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Field Tested: Scarpa Boostic (redesigned)

Basics

The Scarpa Boostic out for spring 2021 is a redesign of the original Boostic performance sport/face/micro-edging shoe that incorporates Scarpa's new PAF heel technology (softer material where the rands meet over the Achilles tendon) for a less intense fit; it also has a wider toebox and narrower heel than its predecessor. The Boostic has a DTS-Tension active randing system, full microsuede upper, flexan midsole, twin-strap closure system, and a 3.5 mm Vibram S-Edge outsole.


Pros

Incredibly precise edging, micro-edging, and pocket-toeing // Versatile + effective double-strap closure system // Wider forefoot and PAF heel yield more forgiving fit than predecessor // Stable, well-balanced feel underfoot

Cons

Smearing performance takes concerted break-in // Sensitivity is muted by shoe's built-up feel (albeit, this construction is a necessary attribute for performance edging)


Our Thoughts

Fans of the old Boostic who perhaps found the boot too stiff, narrow, or unforgiving will be thrilled with the redesign to this classic shoe—the wider toebox, full microsuede upper, and PAF heel soften up fit to let you size down for performance, with much-reduced foot pain compared to the original. These shoes are overbuilt beasts, incredibly precise on micro holds from credit-card-crimps to divots, with a stable, supportive midsole that lets you stand for ages on little nothings, though with some cost to sensitivity; they'll clearly hold up well to multiple resoles. The narrower, PAF (split-randed) heel was great for hooking, and the double-strap closure was effective for customizing fit. For techy multi-pitch climbs and face, pocket, and edging routes in that sweet spot of 15 degrees to either side of vertical, the new Boostic is a total machine.


Size Reviewed

n/a

Weight

n/a

Price

$199

Brand

Scarpa (scarpa.com)


This article, which originally appeared in a shorter form in Climbing No. 378 (the Summer Issue), is free. Sign up with an Outside+ membership and you get unlimited access to thousands of stories and articles on climbing.com and rockandice.com, plus you’ll enjoy a print subscription to Climbing and receive our annual coffee-table edition of Ascent. Outside+ members also receive a Gaia GPS Premium membership, and more. Please join the Climbing team today. 

I’ve been a diehard Boostic fan for years, thanks to their exquisite combination of stiffness and feedback. For thin face and techy multi-pitch, they’re close to perfect. So when Scarpa updated them, I was worried. You grow attached to a favorite shoe, and are always wary of any changes….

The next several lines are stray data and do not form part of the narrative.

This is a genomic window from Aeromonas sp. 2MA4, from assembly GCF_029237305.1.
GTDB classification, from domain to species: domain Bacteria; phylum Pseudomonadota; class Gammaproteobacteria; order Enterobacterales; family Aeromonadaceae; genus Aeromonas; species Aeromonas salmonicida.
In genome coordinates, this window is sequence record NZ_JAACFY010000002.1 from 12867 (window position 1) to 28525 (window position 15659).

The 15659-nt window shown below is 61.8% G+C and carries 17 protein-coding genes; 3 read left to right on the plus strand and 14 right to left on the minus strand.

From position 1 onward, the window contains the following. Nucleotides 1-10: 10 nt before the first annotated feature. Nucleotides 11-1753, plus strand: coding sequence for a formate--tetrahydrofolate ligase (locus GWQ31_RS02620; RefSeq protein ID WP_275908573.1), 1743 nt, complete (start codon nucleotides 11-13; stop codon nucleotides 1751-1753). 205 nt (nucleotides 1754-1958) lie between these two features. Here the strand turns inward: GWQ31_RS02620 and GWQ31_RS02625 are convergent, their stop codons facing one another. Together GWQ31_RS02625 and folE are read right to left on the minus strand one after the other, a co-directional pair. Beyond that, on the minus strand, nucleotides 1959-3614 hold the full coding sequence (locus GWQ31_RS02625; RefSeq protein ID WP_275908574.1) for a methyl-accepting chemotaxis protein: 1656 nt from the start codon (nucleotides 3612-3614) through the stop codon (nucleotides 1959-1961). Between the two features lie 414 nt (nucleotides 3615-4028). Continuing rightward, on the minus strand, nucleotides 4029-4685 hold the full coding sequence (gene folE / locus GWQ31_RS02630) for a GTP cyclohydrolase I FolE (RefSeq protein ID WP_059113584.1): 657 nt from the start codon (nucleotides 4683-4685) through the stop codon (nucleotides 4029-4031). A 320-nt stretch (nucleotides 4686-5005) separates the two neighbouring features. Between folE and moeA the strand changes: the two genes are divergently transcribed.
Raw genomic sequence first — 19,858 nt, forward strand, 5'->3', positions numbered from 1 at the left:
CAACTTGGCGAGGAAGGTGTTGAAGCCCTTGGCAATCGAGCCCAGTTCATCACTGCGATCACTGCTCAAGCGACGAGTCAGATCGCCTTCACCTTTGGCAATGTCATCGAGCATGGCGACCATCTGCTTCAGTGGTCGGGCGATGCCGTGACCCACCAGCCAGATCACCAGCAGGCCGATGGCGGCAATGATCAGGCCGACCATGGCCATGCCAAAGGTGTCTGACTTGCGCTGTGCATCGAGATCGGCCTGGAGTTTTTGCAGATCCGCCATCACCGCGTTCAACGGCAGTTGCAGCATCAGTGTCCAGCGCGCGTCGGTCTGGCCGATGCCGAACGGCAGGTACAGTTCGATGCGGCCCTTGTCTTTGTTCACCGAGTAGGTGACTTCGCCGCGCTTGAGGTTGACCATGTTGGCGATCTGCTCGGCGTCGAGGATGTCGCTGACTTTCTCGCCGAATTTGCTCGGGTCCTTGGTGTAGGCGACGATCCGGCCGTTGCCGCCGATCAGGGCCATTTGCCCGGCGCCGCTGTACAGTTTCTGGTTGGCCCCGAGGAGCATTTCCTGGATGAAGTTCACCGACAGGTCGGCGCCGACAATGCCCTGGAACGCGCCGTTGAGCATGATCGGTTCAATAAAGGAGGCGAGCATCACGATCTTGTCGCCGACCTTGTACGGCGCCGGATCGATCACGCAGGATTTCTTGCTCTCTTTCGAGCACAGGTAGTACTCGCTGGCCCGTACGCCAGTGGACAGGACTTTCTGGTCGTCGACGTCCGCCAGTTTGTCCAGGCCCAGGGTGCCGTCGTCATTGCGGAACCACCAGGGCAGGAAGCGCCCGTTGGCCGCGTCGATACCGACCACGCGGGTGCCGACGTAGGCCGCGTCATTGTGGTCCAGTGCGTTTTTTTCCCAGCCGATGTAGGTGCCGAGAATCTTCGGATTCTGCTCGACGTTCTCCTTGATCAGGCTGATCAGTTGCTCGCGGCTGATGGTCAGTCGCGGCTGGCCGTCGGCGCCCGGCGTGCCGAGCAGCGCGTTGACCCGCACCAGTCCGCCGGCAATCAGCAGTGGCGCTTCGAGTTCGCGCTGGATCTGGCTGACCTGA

For two months, I’ve sampled the latest, slightly softer model on various angles and rock types (basalt, sandstone, limestone, gneiss, and plastic) and reached a few conclusions: First, the wider forefoot and more aggressive asymmetry suit my foot (and that of another tester, who has very wide, high-volume dogs) even better than the old ones. Second, the new PAF heel cup—a split-heel rand to soften things up and allow a tight-yet-comfortable fit—is more sensitive for hooking, and as the Boostics have broken in they’ve become surprisingly comfortable for a stiff shoe. And third, their micro-edging performance has changed—one tester, who typically rocks the softer original Instinct slipper, felt the new Boostic, with its 3.5 mm XS Edge sole, was plenty stiff for micro-edging (“Hands-down the most precise shoes I’ve climbed in,” he says) yet a hair too stiff to his taste for smearing, though with break-in he has noted that they’ve become more pliable and sensitive.

But I had the opposite experience—the softer forefoot left me lacking confidence on the tiniest footers compared to the old model but loving their smearing and “smedging” prowess and “grab” power on mild overhangs. And both myself and the other tester thought they were amazing for toeing into small pockets, as with the Dolomite limestone of Ten Sleep Canyon, Wyoming. The toe is pointy, it digs in deep, and the support from the big toe back to the heel is reliably stable. Which leads me to the epiphany I had on the near-vertical, runneled limestone of The Grail in Arizona, where the Boostics melded perfectly into the blue, water-droplet texture: Once I “softened” my super-stiff expectations, I realized that for all-around sport and bouldering, the new Boostic is among my faves.